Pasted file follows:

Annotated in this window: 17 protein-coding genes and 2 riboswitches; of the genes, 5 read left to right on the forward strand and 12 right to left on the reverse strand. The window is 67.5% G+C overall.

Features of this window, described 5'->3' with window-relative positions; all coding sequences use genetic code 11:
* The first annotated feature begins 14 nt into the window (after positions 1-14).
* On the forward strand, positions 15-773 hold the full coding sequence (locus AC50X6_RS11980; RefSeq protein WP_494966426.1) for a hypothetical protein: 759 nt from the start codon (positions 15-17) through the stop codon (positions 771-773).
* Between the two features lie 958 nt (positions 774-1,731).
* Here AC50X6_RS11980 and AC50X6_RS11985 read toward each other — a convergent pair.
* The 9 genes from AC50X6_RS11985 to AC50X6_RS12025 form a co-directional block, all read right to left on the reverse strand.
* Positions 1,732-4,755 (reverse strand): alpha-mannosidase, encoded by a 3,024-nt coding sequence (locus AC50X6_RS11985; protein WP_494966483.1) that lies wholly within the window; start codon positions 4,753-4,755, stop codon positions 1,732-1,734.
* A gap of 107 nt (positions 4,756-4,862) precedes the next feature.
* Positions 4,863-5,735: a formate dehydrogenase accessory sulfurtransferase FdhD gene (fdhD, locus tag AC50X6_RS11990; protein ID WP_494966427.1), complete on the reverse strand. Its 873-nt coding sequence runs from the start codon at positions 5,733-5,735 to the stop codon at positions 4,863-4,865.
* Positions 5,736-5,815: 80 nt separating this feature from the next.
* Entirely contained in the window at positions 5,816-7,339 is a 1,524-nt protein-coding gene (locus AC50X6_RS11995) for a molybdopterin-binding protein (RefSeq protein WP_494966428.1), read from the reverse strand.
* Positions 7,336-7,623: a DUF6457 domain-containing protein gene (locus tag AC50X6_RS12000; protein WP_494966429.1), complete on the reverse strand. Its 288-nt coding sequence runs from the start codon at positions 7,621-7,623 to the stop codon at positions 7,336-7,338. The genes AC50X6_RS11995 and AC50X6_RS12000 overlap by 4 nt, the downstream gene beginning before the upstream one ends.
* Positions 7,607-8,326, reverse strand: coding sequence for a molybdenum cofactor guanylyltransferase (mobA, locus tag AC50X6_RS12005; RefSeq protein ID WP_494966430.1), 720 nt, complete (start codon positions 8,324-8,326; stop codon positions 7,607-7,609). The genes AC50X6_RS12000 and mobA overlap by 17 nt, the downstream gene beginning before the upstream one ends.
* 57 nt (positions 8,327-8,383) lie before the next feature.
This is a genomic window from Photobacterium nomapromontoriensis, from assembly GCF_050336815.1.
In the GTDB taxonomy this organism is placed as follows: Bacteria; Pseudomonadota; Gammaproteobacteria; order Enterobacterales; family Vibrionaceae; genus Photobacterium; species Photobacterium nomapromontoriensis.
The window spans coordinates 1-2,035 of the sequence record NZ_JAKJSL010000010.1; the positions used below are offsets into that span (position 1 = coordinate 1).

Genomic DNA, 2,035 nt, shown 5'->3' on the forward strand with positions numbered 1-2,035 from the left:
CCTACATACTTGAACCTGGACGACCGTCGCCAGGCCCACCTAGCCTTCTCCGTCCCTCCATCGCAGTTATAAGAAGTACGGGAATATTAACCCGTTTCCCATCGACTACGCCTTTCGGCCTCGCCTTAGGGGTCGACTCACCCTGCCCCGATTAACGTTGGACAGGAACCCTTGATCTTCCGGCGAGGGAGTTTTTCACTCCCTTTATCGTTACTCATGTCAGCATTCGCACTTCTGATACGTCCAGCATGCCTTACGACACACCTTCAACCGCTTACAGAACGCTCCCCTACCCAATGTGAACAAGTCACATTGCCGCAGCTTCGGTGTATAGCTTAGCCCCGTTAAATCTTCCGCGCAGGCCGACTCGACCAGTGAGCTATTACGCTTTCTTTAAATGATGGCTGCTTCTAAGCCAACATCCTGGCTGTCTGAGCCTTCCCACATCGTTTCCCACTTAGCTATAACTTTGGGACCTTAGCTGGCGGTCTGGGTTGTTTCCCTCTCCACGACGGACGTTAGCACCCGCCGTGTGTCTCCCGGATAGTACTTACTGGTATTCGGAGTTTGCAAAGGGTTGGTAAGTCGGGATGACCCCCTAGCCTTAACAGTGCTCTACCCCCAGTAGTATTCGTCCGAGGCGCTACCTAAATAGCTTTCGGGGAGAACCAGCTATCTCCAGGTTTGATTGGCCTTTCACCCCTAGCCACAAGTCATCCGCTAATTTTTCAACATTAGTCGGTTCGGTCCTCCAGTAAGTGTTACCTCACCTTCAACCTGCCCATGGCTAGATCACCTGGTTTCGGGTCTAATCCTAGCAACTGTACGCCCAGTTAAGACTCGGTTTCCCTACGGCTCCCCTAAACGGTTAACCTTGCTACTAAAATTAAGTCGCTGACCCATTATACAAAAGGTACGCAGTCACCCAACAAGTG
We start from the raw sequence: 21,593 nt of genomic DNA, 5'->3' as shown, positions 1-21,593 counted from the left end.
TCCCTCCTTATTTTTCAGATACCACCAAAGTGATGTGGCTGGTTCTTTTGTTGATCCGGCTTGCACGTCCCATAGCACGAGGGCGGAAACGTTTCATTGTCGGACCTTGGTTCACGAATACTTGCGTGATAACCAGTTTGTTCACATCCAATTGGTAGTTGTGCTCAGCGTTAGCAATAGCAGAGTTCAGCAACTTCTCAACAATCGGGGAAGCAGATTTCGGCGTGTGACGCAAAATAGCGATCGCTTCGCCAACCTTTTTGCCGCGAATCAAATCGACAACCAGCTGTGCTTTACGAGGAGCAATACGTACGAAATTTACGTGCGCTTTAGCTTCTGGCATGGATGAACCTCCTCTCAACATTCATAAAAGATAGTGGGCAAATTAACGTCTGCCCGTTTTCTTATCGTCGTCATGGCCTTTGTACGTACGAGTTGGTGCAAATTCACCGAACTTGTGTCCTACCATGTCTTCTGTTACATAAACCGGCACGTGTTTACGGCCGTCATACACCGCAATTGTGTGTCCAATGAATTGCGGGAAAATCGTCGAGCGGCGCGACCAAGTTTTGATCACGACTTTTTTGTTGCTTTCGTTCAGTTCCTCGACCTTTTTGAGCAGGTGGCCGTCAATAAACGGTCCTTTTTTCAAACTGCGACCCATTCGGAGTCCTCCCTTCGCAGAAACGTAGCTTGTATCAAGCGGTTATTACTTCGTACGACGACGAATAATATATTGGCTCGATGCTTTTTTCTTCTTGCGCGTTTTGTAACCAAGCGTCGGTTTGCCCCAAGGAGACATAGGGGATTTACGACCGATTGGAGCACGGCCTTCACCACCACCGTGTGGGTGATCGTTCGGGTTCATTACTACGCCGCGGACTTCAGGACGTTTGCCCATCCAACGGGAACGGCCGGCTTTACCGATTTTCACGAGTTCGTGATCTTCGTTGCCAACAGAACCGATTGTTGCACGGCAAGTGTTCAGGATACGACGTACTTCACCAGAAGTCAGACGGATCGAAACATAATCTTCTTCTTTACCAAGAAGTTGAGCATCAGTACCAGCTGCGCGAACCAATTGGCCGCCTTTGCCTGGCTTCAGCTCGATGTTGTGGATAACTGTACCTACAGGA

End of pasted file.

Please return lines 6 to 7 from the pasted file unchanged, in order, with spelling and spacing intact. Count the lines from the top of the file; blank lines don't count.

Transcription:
* Here AC50X6_RS11980 and AC50X6_RS11985 read toward each other — a convergent pair.
* The 9 genes from AC50X6_RS11985 to AC50X6_RS12025 form a co-directional block, all read right to left on the reverse strand.